Most smartphones enable you to shoot in wide angle these days. Photo by: 'Roberto Pavic'.
These days, most smartphones either have a wide angle lens built in to the hardware, or will offer you the option of shooting in wide angle format. The benefit is that you can now fit everything that you see within the landscape into a single frame. You can even get more creative with your compositions, as you now have the ability to include more of the foreground and hence, to use the common photography technique of leading lines.
Some smartphones even have a 120-130 degree field of view, which can be very handy when you’re shooting the sprawling scenery of Iceland.
Wide angle lenses allow you to be more creative in field. Photo by: 'Roberto Pavic'.
The zoom format is similar to using a telephoto lens. Whether or not your smartphone will offer this format depends largely upon the brand and model that you have.
The zoom format enables you to photograph wildlife from afar. Photo by: 'Roberto Pavic'.
While some smartphones offer the snazzy new technology of optical zoom, others still only give you the option of using a digital zoom. If your camera relies on digital rather than optical zoom, then chances are that the final quality of your images will be diminished. This is because digital zoom is not really zooming in the way that you would with an actual lens. Rather, it is magnifying the image size, which also magnifies other artefacts and noise.
On the other hand, smartphone cameras with optical zoom will produce images of higher quality. This is great for landscape and nature photography, particularly if you plan on making prints. Currently, both Samsung and iPhone offer 2x optical zoom on their models of smartphones, while Huawei offers a massive 5x optical zoom. This is something that you’ll find very useful when shooting in-field!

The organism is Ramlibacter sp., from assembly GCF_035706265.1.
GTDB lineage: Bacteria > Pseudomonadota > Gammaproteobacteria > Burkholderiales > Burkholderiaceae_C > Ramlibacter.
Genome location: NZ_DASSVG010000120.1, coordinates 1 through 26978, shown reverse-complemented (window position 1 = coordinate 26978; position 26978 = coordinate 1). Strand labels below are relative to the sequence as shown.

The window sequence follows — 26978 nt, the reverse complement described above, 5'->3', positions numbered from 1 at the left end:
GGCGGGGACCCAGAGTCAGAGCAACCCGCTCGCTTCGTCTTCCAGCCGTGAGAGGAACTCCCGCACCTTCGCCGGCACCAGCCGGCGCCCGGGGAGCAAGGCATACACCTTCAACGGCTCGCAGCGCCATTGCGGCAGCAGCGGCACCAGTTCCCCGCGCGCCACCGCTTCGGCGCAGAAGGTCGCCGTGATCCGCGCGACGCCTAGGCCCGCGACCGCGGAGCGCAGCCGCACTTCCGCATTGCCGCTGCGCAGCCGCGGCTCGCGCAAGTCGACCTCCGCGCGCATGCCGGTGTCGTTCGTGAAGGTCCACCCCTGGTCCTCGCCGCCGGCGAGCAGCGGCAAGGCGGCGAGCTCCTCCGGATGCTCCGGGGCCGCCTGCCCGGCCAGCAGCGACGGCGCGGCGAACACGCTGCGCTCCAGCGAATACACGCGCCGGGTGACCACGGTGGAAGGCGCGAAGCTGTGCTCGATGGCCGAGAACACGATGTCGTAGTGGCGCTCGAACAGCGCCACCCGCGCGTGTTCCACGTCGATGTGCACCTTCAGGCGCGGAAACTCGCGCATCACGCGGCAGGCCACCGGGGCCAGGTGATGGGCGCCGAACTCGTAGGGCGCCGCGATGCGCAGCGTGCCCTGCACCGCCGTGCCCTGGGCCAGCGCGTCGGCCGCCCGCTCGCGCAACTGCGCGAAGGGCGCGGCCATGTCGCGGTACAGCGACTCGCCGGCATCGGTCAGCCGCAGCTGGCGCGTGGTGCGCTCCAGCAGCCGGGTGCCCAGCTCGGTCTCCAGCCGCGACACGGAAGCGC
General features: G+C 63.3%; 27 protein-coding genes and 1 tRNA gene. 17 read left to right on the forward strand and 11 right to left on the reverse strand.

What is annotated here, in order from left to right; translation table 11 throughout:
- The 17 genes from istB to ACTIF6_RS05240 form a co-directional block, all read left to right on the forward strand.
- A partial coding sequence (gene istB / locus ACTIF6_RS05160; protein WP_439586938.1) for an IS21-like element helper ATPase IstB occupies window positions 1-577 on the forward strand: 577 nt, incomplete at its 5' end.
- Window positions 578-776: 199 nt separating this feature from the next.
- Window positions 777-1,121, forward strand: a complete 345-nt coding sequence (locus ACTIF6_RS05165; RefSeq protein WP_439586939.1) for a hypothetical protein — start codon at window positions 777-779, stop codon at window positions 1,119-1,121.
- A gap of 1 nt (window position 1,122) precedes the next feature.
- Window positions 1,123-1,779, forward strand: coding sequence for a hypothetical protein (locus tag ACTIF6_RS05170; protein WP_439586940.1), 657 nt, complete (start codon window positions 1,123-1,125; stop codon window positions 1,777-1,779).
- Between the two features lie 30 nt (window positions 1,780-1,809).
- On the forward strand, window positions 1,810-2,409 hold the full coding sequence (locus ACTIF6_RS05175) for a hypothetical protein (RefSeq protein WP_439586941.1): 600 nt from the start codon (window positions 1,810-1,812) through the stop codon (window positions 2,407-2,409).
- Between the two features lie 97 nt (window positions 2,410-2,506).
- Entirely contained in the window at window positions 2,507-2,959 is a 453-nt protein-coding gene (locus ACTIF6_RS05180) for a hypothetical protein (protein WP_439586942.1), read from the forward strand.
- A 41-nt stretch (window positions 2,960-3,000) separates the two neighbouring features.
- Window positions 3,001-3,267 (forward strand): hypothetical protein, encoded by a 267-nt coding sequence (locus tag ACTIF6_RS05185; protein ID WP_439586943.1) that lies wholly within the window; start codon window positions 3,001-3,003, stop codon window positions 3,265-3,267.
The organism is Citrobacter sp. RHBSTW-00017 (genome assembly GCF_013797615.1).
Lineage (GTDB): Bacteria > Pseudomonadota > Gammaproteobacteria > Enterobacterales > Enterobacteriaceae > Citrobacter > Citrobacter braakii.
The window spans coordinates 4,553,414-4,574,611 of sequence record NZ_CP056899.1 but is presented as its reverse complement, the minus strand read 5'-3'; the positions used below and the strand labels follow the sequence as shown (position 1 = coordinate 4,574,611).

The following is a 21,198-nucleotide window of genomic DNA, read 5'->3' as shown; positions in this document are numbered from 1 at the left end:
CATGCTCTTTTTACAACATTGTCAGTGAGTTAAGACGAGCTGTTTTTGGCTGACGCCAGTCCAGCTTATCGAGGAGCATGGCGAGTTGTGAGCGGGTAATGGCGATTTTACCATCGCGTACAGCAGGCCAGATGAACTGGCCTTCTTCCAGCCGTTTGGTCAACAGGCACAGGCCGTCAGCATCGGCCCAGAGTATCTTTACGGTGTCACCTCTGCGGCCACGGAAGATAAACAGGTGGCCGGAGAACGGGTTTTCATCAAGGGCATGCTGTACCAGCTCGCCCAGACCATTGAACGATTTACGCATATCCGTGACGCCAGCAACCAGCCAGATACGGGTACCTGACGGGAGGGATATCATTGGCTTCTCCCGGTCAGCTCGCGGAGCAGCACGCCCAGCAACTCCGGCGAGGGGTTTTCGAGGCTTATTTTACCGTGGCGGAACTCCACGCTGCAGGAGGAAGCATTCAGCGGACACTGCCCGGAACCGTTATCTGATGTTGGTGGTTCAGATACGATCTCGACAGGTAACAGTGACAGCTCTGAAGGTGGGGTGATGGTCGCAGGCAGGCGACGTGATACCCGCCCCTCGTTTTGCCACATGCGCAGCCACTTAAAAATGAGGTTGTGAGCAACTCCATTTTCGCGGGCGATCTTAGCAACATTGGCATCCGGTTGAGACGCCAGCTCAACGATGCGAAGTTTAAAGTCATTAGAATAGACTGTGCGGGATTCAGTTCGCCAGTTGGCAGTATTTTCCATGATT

The panorama format on your phone is a great feature that will allow you to create extremely wide photos. These may be taken horizontally or vertically, giving you the ability to capture even more of the scene.
The best thing about panorama photography with a smartphone is that you’ll only have to point and shoot. The phone will do the rest, stitching the panorama together within a few seconds.
Landscape vs Portrait Format
Last but not least in the different shooting formats offered by most smartphone cameras is the ability to shoot in landscape or portrait style. How you choose to shoot will inevitably depend a lot on what you want to achieve creatively, though don’t shoot in portrait format just because that’s how you hold your phone!
Sometimes, landscape format captures the scene in a way that portrait format cannot. Photo by: 'Roberto Pavic'.
Some people get stuck in the rut of shooting in the portrait format as it looks good on Facebook or Instagram. Rather than keeping your phone upright all the time when shooting, try flipping it onto its side and shooting in landscape format instead. Experiment by taking the same photo in both styles in order to find what suits you best.
Other times, portrait format is the best for the scene. Photo by: 'Roberto Pavic'.
Whether you use standard, wide angle, zoom, panorama, landscape or portrait format, keep in mind that it’s always a good idea to make your decision based upon your subject, rather than how the image will look later on when you view it on social media.